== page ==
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This Sept. 4, 2020, photo, shows Regio, a Mexican toilet paper brand, on the shelf at a CVS in New York. (AP Photo / Joseph Pisani)

Demand for toilet paper has been so high during the pandemic that in order to keep their shelves stocked, retailers are buying up foreign toilet paper brands, mostly from Mexico.

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Gov. J.B. Pritzker talks about the need for the federal government to provide relief to state and local governments impacted by the coronavirus pandemic on Tuesday, Sept. 15, 2020. (WTTW News)

Gov. J.B. Pritzker on Tuesday warned of looming cuts to state government, including potential layoffs, without help from the federal government.

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(WTTW News)

The e-commerce giant is opening more distribution centers in Chicago — and plans to hire thousands. Crain’s Chicago Business Editor Ann Dwyer joins us with the stories behind the headlines.

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(The Salvation Army Chicago Metropolitan Division / Facebook)

The unmistakable sound of the Salvation Army’s bell-ringers could be heard Monday morning along Michigan Avenue as the organization announced an unprecedented September kickoff to its annual Red Kettle fundraiser.

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From the football field to the front office: We speak with Jason Wright, the NFL’s first Black team president.

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(WTTW News)

The west suburban community is full of history, with monuments to WWI and WWII veterans, and home to a legendary musician. It has struggled with higher rates of poverty and lack of access to health care, making it particularly susceptible to COVID-19.

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Summer during the pandemic: A cyclist wearing a mask rides along the 606 trail in Chicago. (WTTW News)

Nearly 2,000 new cases of coronavirus and 28-virus related deaths were reported Thursday by state health officials, as Gov. J.B. Pritzker said eight Illinois regions are making progress in slowing the spread of the virus.

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(WTTW News)

Due to the coronavirus pandemic, Illinois is already months behind in awarding licenses to new marijuana dispensaries. But now, legislators want to further delay the process. 

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A screenshot shows the homepage of the Windy City Times website on Wednesday, Sept. 9, 2020.

After 35 years, the Windy City Times will end its print edition and move forward as an online-only publication in October. We discuss the news with the publication’s co-founder and publisher, Tracy Baim.

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People wearing face masks walk along a street in downtown Chicago on Sept. 2, 2020. (WTTW News)

With the race for a vaccine underway and President Donald Trump claiming one could be available before the November election, Gov. J.B. Pritzker reiterated Wednesday that safety would guide the state’s reopening.

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(haiberliu / Pixabay)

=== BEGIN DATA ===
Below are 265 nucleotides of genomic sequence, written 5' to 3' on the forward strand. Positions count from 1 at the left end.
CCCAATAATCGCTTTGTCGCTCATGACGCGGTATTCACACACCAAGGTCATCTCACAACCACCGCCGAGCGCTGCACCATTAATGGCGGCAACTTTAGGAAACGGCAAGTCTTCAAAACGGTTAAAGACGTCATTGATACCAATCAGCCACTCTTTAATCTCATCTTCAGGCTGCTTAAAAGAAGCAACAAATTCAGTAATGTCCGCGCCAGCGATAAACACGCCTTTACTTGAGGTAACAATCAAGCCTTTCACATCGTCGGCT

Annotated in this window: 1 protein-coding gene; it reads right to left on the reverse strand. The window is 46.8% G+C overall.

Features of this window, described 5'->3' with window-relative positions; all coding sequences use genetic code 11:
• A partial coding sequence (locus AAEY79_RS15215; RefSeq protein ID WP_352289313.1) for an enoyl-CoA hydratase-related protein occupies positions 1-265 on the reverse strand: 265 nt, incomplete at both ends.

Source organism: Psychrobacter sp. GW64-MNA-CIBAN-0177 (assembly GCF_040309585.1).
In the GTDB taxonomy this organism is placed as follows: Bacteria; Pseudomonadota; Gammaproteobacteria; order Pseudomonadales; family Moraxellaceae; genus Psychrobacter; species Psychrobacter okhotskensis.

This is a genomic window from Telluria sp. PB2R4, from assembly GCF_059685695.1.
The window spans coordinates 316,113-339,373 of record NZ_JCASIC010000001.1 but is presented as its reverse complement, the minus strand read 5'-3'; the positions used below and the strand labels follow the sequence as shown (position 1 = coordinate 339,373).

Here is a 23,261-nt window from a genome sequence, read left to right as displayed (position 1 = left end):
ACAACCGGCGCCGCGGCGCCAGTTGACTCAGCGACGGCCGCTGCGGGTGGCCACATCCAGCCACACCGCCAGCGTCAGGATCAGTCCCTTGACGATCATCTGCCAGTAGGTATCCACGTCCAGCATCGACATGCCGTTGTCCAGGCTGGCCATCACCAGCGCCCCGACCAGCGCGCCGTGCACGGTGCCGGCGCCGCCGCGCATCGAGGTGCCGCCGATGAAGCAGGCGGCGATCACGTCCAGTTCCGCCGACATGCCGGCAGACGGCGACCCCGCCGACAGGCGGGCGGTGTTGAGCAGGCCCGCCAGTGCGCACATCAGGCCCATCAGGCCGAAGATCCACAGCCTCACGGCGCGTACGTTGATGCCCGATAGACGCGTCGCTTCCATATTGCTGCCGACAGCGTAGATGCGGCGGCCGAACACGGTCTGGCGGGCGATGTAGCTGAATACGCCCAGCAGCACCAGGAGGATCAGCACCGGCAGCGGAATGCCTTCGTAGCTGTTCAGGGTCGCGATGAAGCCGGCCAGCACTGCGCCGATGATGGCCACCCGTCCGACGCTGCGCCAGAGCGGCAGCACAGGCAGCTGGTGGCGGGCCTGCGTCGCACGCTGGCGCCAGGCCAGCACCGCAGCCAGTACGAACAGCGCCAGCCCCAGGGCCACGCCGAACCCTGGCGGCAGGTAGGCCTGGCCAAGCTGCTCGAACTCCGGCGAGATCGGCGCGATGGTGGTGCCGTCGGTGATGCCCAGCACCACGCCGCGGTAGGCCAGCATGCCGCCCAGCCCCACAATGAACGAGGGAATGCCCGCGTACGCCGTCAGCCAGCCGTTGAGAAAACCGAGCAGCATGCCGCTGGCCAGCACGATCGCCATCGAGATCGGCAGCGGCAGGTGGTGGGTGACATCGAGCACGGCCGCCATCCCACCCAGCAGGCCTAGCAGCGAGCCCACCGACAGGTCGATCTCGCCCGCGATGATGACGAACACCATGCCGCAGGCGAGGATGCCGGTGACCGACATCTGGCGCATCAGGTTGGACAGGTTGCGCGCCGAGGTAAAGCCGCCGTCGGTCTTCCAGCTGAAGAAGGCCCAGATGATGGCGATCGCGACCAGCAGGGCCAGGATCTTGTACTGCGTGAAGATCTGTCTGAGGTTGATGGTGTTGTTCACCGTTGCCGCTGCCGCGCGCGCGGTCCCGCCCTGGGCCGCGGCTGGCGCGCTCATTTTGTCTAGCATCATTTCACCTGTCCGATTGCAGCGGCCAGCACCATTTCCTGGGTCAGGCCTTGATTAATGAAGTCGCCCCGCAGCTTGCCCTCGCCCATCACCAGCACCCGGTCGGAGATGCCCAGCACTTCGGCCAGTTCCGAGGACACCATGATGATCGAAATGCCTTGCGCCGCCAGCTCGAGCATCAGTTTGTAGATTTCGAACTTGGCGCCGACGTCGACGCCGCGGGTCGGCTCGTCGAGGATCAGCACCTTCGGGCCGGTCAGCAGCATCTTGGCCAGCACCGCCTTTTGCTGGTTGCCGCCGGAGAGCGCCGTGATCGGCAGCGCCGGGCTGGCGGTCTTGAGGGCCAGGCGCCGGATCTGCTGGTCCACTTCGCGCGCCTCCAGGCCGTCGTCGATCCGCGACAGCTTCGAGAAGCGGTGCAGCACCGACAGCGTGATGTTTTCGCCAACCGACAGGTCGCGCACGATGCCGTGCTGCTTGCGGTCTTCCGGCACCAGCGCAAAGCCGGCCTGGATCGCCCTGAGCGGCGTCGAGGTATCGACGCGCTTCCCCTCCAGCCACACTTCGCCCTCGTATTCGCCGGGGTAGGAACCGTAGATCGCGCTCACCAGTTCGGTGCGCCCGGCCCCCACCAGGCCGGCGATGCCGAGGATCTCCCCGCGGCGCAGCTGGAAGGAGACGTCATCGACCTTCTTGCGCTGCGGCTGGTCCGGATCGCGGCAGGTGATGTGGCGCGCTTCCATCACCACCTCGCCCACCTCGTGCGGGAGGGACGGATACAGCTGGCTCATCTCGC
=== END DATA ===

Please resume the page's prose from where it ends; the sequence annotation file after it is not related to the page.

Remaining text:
The Chicago City Council voted 46-4 Wednesday to ban the sale of most flavored liquid nicotine products in Chicago, after an effort to prohibit the sale of all flavored tobacco products failed to advance.

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The Charging Bull statue is shown in New York’s financial district, Tuesday, Sept. 8, 2020. More sharp declines for big tech stocks are dragging Wall Street toward a third straight loss on Tuesday. (AP Photo / Mark Lennihan)

Big technology stocks tumbled again on Tuesday, continuing the Icarus-like flight path for companies that just a week ago were the high-flyers carrying Wall Street to record heights. 

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Gov. J.B. Pritzker talks Tuesday, Sept. 8, 2020 about the final round of funding distributed by the Illinois COVID-19 Response Fund. (WTTW News)

More than 1,650 organizations throughout the state have received grants through the fund, which distributed $7.5 million in its final round of funding to organizations primarily serving Black and Latino communities.

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The developer for what will be Chicago’s third-largest tower is getting sued by a prospective buyer. Crain’s Chicago Business Editor Ann Dwyer joins us with the stories behind the headlines.

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Cook County Board President Toni Preckwinkle talks Tuesday, Sept. 8, 2020 at a press conference in Oak Lawn. (Toni Preckwinkle / Facebook)

Cook County officials are urging suburban municipalities to apply for $51 million in CARES Act funds before the Sept. 30 deadline. “This is a use-it-or-lose-it proposition,” said Board President Toni Preckwinkle.

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Chicago is looking for creative ways to extend outdoor dining into winter. (JillWellington / Pixabay)

In a bid to keep restaurants open once cold weather hits, the city has launched a competition aimed at generating creative, yet feasible, ways to extend outdoor dining into Chicago’s winter. 

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